On Tuesday, President Donald Trump again repeated his claim that U.S. citizens pay an unfairly high tax burden. "We're the highest taxed nation in the world," he said, according to NPR White House reporter Scott Horsley. "People want to see massive tax cuts."
In September, the President made the same assertion via Twitter in order to make the case for tax reform. "We are the highest taxed nation in the world — that will change," he wrote.
At a rally in Youngstown, Ohio, this summer, Trump again said that, in America, "we have the highest taxes in the world."
In reality, the United States has average or below average taxes compared to similar economies.
Regardless of how you measure the tax burden, the president's claim is not borne out by the facts. As measured by percentage of GDP, numerous European countries that provide more social services tax their citizens more heavily than the U.S. does, the BBC reports: "In 2015, the U.S. tax take came in at 26.4 percent of GDP, well below countries such as Italy at 43.3 percent, France at 45.5 percent and Denmark at 46.6 percent."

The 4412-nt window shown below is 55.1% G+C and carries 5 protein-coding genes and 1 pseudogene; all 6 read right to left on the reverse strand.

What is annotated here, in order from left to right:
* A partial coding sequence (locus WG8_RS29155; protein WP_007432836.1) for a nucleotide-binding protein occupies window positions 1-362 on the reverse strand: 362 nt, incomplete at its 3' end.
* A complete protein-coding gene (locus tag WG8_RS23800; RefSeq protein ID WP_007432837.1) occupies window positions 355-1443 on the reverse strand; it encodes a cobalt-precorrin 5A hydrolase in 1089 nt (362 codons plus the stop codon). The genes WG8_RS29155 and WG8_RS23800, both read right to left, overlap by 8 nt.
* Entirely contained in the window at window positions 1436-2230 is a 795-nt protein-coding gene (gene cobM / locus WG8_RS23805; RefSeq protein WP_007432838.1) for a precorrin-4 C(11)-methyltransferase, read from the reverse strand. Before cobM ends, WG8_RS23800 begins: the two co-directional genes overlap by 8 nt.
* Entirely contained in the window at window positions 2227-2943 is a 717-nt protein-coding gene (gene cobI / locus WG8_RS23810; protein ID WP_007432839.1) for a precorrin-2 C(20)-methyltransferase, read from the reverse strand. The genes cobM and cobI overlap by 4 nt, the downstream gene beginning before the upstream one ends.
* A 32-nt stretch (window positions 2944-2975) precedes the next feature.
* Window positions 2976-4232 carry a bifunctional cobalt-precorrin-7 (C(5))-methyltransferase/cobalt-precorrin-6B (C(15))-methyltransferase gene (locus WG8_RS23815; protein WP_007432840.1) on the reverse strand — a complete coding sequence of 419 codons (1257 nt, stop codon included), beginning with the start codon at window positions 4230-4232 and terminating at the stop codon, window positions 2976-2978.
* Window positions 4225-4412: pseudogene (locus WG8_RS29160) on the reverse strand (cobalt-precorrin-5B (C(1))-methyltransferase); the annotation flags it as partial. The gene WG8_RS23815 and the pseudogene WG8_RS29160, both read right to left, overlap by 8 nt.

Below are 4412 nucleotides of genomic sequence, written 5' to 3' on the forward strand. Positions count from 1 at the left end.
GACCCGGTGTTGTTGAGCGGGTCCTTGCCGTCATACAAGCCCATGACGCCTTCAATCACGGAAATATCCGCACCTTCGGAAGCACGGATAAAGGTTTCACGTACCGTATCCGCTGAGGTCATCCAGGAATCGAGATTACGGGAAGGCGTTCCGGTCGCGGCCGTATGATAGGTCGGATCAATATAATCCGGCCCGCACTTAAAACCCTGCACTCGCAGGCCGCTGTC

You can see this reflected in a chart by the Committee for a Responsible Federal Budget in 2016, which uses slightly different numbers. By their calculations, Denmark comes in at over 50 percent. But the U.S. remains steady at 26 percent, significantly below the average of 34 percent.
As such, America is actually "among the lowest-taxed countries in the OECD." The OECD, the Organisation for Economic Co-operation and Development, has 35 member countries, including the most advanced nations in the world.